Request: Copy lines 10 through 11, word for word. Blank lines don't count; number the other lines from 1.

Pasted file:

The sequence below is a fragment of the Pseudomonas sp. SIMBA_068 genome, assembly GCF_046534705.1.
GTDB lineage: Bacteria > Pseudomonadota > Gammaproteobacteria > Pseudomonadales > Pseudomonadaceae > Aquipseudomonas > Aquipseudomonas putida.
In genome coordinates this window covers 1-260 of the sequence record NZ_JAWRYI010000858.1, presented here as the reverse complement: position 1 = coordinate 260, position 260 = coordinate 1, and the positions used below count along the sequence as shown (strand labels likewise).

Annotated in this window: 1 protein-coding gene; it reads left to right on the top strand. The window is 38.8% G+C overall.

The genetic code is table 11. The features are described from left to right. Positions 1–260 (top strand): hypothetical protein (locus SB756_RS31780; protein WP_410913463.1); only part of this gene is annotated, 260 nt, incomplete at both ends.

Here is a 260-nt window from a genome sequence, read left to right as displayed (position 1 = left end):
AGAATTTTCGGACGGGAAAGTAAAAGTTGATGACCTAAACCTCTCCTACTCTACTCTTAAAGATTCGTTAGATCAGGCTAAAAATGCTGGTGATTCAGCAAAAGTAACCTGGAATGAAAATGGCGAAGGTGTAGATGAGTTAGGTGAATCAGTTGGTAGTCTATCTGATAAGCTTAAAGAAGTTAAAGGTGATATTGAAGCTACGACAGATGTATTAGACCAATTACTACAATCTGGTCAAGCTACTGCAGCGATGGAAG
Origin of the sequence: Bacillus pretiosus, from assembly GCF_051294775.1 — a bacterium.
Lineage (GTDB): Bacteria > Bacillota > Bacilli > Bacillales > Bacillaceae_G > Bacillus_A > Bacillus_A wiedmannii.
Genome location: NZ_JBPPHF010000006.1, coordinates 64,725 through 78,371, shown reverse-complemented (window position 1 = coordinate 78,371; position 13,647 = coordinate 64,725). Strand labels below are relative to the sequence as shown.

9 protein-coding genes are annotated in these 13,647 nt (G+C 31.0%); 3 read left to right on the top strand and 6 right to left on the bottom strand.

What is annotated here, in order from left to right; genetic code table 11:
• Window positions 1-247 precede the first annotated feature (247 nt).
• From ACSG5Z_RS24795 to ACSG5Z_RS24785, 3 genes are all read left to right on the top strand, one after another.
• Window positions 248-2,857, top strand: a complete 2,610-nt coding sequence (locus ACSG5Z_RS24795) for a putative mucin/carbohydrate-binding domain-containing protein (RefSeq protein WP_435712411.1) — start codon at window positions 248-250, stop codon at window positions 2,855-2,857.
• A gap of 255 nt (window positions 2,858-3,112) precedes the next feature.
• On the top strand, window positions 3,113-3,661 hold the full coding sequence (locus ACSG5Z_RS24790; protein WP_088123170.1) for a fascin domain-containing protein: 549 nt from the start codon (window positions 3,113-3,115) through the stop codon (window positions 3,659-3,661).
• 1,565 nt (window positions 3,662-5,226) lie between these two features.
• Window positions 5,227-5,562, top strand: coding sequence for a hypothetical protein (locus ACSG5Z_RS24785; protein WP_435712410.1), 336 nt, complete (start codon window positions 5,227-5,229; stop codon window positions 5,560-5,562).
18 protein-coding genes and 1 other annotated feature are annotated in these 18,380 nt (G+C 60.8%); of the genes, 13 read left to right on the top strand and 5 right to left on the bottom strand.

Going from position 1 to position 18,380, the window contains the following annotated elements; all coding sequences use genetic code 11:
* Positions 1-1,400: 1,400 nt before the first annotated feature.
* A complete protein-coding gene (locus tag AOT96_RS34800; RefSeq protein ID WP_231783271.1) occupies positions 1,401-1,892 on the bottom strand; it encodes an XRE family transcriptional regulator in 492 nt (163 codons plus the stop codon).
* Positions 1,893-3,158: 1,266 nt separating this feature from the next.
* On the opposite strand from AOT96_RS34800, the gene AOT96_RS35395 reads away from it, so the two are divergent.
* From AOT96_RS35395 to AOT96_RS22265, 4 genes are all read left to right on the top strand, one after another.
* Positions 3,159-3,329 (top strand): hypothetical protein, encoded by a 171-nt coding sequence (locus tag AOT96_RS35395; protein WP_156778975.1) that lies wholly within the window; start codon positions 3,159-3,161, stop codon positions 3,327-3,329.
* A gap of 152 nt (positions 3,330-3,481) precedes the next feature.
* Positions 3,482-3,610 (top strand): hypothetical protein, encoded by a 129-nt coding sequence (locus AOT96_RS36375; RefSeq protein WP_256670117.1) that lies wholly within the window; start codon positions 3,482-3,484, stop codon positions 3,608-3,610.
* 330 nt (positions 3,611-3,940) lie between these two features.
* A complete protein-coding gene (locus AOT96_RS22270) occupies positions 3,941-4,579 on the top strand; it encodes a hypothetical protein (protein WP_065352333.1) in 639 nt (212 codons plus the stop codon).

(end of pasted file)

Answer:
Genome location: NZ_JBPPHF010000006.1, coordinates 64,725 through 78,371, shown reverse-complemented (window position 1 = coordinate 78,371; position 13,647 = coordinate 64,725). Strand labels below are relative to the sequence as shown.

9 protein-coding genes are annotated in these 13,647 nt (G+C 31.0%); 3 read left to right on the top strand and 6 right to left on the bottom strand.